“We are not normal.” Chad and I say this to each other often, laughing, reveling in the fact that we are in fact the same kind of weird. And it’s true… we are not normal. I am not normal. I’m not really sure what normal is. And yet, as far back as I can remember, I have always wanted to appear normal.
I was home schooled, all twelve years. My parents balked at the “socialization question” every time it was raised, since I was in Awana, every church activity possible, and various home school activities like field trips and band. I was far more socialized that my public schooled peers, they told everyone who stood still long enough. But they knew I was weird, too. They encouraged me to try and fit in with the kids in my home school group, they celebrated my (few) friendships, they comforted me when normal kid-teasing and bullying happened. But they (especially mom) always assumed I needed to be reminded to “act normal”. So people wouldn’t know what we were really like.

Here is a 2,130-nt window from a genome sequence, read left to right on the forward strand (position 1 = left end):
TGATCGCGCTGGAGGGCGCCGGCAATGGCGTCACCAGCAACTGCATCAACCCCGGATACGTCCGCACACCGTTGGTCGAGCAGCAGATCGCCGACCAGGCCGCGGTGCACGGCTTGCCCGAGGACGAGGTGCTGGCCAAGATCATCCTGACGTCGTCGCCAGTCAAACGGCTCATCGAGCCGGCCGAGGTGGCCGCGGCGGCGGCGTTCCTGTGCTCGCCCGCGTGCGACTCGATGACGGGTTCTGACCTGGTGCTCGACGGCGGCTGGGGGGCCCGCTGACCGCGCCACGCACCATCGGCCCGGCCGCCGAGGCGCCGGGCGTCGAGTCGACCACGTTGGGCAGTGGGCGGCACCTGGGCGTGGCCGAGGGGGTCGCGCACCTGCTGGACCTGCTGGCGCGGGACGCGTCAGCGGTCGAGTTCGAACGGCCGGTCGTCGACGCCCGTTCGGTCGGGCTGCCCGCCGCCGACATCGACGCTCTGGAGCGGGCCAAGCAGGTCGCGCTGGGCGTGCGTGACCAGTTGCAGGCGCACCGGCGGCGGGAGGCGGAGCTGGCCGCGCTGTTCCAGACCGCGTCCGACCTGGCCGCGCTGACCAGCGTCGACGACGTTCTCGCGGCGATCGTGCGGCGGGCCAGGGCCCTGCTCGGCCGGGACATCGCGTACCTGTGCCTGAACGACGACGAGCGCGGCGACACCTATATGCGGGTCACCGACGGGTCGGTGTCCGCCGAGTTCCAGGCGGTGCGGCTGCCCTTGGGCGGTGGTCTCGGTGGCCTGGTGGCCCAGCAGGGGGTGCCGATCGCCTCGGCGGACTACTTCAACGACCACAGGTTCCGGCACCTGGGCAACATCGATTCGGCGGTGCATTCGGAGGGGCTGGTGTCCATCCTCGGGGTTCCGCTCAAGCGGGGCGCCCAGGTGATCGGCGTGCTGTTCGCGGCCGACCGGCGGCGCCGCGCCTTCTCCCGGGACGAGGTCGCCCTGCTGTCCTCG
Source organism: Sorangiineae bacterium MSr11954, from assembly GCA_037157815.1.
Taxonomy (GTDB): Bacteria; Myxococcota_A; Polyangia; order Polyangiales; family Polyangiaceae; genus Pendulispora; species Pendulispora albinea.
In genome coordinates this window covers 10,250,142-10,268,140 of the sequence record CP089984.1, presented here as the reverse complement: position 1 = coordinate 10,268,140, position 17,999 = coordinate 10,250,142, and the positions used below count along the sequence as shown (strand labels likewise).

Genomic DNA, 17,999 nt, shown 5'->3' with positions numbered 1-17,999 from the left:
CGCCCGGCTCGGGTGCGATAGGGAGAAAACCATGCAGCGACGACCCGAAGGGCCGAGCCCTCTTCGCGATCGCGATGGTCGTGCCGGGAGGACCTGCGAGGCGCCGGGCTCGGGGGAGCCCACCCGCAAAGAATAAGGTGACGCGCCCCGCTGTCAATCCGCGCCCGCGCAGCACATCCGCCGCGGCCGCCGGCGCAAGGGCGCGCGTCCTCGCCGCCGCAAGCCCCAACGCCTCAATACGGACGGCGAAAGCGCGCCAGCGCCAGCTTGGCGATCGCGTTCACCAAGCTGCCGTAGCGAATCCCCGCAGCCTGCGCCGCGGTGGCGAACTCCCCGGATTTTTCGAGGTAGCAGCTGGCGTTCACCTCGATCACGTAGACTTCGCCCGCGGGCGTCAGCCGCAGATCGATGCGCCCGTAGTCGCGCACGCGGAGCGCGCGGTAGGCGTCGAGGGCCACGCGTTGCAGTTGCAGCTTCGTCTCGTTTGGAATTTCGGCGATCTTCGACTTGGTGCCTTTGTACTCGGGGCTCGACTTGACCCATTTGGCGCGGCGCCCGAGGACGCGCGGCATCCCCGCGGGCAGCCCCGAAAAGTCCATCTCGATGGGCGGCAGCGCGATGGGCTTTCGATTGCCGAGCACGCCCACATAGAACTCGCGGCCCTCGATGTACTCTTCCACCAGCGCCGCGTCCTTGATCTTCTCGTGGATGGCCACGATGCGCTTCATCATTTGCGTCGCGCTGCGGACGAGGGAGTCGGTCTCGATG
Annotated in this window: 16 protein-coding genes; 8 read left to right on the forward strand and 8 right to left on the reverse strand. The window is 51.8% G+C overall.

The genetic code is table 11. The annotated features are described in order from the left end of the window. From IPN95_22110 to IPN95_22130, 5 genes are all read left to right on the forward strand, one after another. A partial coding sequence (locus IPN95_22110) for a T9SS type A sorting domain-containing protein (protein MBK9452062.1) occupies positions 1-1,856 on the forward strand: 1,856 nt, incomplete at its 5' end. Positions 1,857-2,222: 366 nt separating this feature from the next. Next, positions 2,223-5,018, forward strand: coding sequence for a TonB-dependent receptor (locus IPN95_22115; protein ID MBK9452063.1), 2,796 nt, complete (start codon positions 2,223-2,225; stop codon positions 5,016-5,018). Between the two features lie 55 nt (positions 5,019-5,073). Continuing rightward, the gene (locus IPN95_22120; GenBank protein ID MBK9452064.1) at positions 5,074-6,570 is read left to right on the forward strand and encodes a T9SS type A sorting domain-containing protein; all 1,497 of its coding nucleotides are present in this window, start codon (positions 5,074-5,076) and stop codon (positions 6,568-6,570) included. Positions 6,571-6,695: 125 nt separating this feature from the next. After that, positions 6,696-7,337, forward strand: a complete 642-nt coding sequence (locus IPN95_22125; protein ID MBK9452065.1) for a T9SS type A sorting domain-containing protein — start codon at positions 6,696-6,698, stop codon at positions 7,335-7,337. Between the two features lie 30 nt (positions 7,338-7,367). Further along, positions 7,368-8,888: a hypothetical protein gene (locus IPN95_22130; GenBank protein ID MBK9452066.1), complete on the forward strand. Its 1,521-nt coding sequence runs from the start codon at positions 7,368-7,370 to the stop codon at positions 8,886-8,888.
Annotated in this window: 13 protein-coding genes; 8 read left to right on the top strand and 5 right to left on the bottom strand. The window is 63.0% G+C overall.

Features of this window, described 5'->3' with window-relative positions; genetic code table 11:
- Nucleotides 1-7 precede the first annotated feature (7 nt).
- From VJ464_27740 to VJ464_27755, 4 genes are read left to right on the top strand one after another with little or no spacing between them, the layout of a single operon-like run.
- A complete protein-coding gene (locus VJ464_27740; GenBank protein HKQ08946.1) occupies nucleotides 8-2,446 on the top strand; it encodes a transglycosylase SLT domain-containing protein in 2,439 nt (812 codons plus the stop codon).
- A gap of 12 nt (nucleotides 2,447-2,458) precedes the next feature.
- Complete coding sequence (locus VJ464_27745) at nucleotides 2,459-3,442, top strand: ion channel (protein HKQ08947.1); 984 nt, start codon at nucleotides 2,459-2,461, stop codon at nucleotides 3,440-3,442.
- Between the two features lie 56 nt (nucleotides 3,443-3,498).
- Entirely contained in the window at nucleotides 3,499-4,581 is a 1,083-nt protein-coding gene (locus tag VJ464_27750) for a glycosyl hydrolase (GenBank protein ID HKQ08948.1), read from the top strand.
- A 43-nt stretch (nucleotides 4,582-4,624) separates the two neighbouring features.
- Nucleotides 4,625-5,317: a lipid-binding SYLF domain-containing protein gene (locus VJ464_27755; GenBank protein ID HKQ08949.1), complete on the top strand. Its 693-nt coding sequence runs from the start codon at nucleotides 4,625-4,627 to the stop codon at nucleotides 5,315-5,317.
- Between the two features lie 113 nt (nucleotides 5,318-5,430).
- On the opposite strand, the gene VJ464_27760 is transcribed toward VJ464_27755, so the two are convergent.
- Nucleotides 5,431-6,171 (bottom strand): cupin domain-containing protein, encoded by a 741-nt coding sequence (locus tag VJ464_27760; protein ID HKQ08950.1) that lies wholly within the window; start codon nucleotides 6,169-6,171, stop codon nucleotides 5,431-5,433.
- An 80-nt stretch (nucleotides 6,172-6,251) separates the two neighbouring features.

Fast forward to being an adult. I’m married (happily so, at least there’s no pretending there), and mom to two kids. I work full-time. I struggle with anxiety/depression. I struggle with my beliefs. I can’t keep house to save my soul. I yell at my kids a lot more than I’d like to admit. And yet I still want to project that “Everything is Awesome!” image to people I meet. And to my friends. To everyone, really.
I guess I just want people to like me. And I’ve always felt like if the saw the hot mess that is the real me – maybe they wouldn’t like me at all. Maybe they would laugh at me? Maybe they would just ignore me? I don’t even know what, exactly, I’m afraid of.
But I do know this. I’m tired. I’m tired of pretending. I’m tired of telling everyone I’m fine. I’m tired of answering every “How are you?” with a “Fine!”. I’m tired of worrying that everyone will find out how not-fine I am, or what I actually believe, and will judge me for it. And I’m tired of thinking that I’m the only person who is like me – I have a hunch there are more of us out there, hiding behind our picture-perfect Facebook feeds.
So. Welcome to my new life, being authentically weird.